Orphan Survival Stories Index |
JUST AN OLD MAN LIKE ME
“What the heck is all that noise outside?” I asked myself as I walked out onto the front porch.
Looking through the hedge I saw him lying in the middle of the cul-de-sac shaking like a leaf. Two teenage boys stood over him, taunting him with a large stick.
Screaming at the top of my voice; I ran off the porch and out into the street. The two boys began running in the opposite direction.
I looked down at the little old man and noticed that he had a large tumor on the back of his neck. He looked as though he was at least ninety years old. What hair he had was shaggy, matted, and stuck to his face. As I spoke, he stood up and began to wonder around in a circle. I continued to speak but he acted as though he could not hear me.
“Are you deaf?” I asked.
There was no response.
“Hello,” I said, as I waived my hands in front of his face.
Again, no response.
“Gee, the old guy must be deaf and blind,” I said to myself.
Carefully I began walking him to my house. It took me almost twenty minutes just to get him to my garage and out of the heat. He immediately sat down on the floor and began breathing at a fast rate. I ran inside to get him a drink of water as it was almost one hundred degrees. When I returned, he drank the water as though he’d had nothing to drink all day. I continued to talk to him but he acted as though I was not there. I stood looking at him as he tried to cool himself on the cement floor.
I turned around when I heard my wife drive up. I walked over and told her what had happened. Slowly she walked to the garage door and looked inside.
“Oh my God! What happened to him?” She asked.
I think he is blind and deaf,” I told her
She ran over and began to talk to him. I was surprised when he responded to her voice. He seemed to come alive when hearing a female voice.
We took him into the house where it was cool and sat him on the couch. We checked but he had no identification on him. We began calling around the neighborhood to see if anyone knew where he belonged. No one had ever seen him before. We called the police but they did not seem interested. Within several hours we had him at the doctors’ office where he was examined. Just as I thought, he was blind and almost deaf. The doctor thought he was as least 90, maybe more. The doctor said the tumor could not be removed as he was much too old to have surgery.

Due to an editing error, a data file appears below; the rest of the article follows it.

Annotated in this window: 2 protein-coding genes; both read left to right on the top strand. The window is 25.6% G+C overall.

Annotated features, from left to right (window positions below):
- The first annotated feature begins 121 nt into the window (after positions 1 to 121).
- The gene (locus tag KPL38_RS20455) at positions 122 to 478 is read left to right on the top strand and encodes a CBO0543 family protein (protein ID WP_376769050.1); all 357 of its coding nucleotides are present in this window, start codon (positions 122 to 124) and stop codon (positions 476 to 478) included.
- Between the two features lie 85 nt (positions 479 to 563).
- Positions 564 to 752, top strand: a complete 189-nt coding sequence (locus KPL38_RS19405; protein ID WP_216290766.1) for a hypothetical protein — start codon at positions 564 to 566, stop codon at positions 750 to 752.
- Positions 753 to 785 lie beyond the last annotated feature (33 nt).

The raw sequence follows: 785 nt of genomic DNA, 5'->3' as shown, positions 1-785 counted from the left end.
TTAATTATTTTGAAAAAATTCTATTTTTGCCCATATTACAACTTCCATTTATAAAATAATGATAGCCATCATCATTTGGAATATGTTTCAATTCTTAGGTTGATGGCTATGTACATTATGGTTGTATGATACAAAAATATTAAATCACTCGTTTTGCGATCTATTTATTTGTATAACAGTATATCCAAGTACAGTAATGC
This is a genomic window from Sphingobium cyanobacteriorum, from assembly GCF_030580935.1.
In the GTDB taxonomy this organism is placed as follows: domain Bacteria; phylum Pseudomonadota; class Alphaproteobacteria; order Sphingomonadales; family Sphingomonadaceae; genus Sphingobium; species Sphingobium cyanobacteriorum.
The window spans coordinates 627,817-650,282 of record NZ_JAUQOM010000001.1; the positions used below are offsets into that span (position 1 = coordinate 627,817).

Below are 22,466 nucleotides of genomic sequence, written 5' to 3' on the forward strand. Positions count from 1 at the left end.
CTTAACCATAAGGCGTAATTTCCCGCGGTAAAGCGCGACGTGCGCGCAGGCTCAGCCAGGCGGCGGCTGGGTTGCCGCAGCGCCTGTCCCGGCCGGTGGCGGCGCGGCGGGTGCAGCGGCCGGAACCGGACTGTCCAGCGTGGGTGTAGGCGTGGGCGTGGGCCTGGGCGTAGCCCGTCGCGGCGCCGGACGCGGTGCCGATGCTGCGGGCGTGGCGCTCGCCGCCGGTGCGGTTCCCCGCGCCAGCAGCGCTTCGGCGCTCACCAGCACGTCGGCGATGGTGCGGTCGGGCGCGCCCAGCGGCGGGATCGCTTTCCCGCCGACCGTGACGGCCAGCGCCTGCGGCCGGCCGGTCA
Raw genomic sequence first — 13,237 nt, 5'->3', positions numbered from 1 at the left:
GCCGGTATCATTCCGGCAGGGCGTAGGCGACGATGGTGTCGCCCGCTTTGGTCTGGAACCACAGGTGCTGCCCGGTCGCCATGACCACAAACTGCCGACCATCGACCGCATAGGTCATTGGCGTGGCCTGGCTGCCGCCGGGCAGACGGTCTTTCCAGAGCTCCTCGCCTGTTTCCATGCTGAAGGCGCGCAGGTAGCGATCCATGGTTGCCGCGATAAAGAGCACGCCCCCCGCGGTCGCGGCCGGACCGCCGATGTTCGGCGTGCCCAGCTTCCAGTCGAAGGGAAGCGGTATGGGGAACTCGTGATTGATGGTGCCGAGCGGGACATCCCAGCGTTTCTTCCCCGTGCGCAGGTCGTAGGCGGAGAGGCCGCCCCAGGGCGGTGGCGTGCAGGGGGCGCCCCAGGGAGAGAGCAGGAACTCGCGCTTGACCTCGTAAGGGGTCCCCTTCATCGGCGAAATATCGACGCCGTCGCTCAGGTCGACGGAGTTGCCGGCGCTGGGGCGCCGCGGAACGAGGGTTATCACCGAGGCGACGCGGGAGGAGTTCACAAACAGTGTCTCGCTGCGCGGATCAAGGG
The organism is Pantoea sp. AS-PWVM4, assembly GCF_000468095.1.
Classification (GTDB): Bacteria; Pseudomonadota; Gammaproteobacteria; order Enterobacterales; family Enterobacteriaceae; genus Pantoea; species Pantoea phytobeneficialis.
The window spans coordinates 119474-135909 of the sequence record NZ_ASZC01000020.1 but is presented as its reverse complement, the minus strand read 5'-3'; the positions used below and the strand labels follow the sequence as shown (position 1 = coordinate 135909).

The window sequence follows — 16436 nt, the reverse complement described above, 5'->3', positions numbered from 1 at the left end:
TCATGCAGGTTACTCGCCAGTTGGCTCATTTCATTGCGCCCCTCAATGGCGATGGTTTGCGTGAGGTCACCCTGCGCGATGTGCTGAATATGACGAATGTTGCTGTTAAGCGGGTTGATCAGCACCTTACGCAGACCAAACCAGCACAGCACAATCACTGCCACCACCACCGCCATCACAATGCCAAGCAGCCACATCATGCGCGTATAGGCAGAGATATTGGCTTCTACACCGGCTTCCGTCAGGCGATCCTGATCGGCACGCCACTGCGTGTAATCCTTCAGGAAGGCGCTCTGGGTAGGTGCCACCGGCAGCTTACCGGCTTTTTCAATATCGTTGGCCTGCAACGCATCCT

Not knowing what to do; we took him home, gave him something to eat, and tried to make him as comfortable as possible. All night long he wondered around the house, constantly bumping into the walls and doors. For the next five days we searched for his family, but no one ever reported him missing. He ate very little and he slept nearly twenty hours a day. When awake he was dazed, scared, and constantly confused. I did my best to try and rid him of those feelings. As I shaved; I looked at my wrinkled face, balding head, and the large brown spots all over my arms. I wondered if someday someone would once again discard me -- just as my parents had when I was a child.
Later that day a woman telephoned and wanted to know if we had located his family. We told her that no one had come to see about him. She had heard about him from one of her neighbors. She asked if she could come and see him. When she arrived, we walked inside where he was laying on the couch. She reached down and gently stroked his hair; then she knelt down and hugged him.
She told us that she had started an organization where forgotten old men could live in peace. It was a nice place where they would not be abused or mistreated. After checking her out on the internet, we watched as she sat him in her car and they drove away.
That was the first time in my life that I had ever held an old man who only weighed three pounds. Actually it was the first time I had ever seen a Yorkshire Terrier with a tumor like the one I carry in my heart.